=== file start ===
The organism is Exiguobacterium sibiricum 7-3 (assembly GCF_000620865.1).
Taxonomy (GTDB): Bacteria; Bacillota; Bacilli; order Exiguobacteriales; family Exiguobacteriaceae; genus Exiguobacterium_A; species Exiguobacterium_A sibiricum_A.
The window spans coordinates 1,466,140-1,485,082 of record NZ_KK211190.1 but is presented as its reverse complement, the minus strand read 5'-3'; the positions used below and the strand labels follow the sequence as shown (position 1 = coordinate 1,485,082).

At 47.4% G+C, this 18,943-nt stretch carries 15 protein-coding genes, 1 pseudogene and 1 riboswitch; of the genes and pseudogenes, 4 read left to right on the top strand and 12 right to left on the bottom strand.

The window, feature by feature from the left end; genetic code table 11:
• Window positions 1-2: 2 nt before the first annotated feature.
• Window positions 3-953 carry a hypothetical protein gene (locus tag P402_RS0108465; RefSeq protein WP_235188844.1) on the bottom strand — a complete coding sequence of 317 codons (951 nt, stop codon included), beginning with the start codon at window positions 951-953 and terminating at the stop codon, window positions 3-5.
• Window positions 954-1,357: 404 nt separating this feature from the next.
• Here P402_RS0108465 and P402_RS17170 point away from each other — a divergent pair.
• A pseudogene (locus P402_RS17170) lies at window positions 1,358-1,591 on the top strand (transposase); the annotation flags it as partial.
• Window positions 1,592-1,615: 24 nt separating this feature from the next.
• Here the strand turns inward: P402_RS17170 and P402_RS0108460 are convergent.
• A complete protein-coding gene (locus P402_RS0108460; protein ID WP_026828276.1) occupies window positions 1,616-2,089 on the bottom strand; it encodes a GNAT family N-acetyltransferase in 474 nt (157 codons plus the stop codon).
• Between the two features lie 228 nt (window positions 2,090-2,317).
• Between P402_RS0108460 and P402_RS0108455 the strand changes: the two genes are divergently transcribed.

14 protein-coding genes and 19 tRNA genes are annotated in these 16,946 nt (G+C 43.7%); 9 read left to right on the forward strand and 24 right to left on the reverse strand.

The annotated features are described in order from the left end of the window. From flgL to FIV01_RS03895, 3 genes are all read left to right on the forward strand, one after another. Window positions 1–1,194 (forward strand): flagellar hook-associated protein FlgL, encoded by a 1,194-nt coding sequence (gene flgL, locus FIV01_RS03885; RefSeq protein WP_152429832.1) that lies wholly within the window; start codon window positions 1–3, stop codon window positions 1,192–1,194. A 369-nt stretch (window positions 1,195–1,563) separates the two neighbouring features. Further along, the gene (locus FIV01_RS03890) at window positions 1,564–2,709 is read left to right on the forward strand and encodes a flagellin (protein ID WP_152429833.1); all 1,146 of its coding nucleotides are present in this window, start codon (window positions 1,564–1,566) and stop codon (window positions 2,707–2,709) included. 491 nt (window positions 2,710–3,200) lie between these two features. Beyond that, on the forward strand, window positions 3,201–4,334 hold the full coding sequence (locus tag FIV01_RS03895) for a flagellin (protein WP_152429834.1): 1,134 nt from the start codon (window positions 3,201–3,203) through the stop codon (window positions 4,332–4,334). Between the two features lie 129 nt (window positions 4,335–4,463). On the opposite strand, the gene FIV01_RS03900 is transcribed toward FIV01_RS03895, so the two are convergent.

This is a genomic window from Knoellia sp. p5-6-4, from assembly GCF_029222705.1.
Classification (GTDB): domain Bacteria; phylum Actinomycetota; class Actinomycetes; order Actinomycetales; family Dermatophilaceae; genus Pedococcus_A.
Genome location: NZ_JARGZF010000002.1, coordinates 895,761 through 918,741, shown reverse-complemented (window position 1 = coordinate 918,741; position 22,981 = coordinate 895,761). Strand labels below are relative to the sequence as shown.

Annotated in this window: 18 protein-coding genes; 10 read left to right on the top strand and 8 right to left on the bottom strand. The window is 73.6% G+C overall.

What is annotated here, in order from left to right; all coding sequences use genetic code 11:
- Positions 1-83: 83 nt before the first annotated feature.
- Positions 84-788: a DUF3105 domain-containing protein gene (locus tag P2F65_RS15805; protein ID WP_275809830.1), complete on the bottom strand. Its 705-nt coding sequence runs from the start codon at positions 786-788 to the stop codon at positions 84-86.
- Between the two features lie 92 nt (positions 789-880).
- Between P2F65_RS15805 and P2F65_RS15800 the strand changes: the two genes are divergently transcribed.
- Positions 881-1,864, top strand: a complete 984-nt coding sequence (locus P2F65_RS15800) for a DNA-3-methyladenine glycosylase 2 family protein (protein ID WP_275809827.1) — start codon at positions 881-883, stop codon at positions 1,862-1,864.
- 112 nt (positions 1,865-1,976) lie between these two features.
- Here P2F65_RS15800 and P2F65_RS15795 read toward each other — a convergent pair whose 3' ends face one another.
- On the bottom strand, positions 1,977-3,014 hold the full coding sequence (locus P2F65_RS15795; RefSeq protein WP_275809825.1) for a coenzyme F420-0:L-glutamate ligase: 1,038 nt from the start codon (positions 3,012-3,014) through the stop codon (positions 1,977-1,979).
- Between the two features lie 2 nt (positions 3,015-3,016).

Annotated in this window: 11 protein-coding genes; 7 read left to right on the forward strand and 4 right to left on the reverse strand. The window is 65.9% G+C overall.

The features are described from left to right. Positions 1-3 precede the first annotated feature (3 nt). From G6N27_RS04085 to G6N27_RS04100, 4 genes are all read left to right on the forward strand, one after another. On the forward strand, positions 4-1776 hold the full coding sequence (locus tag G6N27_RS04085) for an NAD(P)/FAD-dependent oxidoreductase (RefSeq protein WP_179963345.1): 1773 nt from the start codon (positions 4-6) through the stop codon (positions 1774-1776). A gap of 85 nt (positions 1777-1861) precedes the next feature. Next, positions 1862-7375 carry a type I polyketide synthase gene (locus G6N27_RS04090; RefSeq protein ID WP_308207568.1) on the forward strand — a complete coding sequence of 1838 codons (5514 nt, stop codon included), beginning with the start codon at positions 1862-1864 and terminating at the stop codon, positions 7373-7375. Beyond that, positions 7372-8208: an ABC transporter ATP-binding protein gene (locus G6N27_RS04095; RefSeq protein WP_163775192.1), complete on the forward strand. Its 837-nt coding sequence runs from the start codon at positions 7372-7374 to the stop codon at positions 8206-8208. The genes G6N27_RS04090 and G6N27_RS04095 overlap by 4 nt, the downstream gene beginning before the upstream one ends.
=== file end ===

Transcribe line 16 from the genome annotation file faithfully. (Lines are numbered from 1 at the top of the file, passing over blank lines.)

14 protein-coding genes and 19 tRNA genes are annotated in these 16,946 nt (G+C 43.7%); 9 read left to right on the forward strand and 24 right to left on the reverse strand.